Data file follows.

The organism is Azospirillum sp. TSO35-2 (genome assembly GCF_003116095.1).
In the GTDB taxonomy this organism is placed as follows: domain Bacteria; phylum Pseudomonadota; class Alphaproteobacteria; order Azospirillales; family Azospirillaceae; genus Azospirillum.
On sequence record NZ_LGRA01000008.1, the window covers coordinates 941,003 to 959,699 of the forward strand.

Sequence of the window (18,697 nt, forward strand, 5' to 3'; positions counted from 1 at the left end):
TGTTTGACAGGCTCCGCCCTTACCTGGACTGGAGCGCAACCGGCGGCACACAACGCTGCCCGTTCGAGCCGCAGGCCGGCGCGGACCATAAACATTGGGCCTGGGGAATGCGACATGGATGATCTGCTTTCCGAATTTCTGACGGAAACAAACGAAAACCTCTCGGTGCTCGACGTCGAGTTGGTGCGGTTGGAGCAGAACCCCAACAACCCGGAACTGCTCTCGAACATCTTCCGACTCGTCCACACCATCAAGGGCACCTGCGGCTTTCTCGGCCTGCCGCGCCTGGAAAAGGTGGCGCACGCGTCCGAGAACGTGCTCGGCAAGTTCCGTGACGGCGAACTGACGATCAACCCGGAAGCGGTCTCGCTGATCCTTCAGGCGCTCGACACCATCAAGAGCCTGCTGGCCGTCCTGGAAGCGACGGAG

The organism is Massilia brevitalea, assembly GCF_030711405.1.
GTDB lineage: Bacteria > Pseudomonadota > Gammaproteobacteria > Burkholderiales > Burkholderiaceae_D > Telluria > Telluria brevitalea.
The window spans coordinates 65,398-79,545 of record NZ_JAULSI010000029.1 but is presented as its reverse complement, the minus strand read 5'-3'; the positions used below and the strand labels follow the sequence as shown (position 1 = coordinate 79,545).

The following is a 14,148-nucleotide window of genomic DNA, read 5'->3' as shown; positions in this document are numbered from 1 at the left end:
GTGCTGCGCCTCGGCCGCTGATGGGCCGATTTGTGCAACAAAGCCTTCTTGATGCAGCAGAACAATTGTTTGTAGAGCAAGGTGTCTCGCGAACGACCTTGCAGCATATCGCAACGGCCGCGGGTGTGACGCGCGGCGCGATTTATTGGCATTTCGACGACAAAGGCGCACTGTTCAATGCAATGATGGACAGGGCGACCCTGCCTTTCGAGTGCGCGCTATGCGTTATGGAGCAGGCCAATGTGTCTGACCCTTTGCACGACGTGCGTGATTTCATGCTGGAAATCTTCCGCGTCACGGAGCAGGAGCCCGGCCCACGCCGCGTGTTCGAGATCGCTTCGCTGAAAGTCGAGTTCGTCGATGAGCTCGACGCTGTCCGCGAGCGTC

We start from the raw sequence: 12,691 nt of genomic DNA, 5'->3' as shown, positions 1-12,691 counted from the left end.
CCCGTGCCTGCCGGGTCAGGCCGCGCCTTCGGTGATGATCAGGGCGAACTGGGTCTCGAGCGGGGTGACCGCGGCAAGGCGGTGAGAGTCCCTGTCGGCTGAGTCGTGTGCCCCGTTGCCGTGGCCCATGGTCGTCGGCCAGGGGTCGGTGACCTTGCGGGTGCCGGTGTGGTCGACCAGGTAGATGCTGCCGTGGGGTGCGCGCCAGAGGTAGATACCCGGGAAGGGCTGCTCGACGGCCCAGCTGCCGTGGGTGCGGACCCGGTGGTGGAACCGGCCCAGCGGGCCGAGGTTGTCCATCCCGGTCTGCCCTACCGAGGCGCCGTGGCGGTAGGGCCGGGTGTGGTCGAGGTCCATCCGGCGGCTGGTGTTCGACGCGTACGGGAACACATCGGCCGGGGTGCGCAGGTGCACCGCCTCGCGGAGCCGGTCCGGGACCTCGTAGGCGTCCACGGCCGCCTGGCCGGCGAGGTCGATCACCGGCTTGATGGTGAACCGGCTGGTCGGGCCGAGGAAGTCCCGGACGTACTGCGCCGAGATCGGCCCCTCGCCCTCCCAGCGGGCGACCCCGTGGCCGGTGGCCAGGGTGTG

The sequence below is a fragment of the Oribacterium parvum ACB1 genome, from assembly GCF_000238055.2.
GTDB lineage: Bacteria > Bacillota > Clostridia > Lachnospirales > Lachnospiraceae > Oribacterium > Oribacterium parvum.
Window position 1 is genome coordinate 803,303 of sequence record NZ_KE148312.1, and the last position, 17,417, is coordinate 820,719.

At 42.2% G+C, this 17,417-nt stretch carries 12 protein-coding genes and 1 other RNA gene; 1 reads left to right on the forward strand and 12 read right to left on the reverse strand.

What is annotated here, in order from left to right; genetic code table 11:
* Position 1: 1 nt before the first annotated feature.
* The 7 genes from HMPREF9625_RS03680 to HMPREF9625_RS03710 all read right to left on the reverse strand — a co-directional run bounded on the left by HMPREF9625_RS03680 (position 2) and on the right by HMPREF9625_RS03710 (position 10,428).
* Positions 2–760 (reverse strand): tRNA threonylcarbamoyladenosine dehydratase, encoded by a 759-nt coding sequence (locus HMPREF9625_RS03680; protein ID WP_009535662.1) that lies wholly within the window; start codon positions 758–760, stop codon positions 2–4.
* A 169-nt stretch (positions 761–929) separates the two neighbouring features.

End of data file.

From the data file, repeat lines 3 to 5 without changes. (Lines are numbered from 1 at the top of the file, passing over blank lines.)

On sequence record NZ_LGRA01000008.1, the window covers coordinates 941,003 to 959,699 of the forward strand.

Sequence of the window (18,697 nt, forward strand, 5' to 3'; positions counted from 1 at the left end):
TGTTTGACAGGCTCCGCCCTTACCTGGACTGGAGCGCAACCGGCGGCACACAACGCTGCCCGTTCGAGCCGCAGGCCGGCGCGGACCATAAACATTGGGCCTGGGGAATGCGACATGGATGATCTGCTTTCCGAATTTCTGACGGAAACAAACGAAAACCTCTCGGTGCTCGACGTCGAGTTGGTGCGGTTGGAGCAGAACCCCAACAACCCGGAACTGCTCTCGAACATCTTCCGACTCGTCCACACCATCAAGGGCACCTGCGGCTTTCTCGGCCTGCCGCGCCTGGAAAAGGTGGCGCACGCGTCCGAGAACGTGCTCGGCAAGTTCCGTGACGGCGAACTGACGATCAACCCGGAAGCGGTCTCGCTGATCCTTCAGGCGCTCGACACCATCAAGAGCCTGCTGGCCGTCCTGGAAGCGACGGAG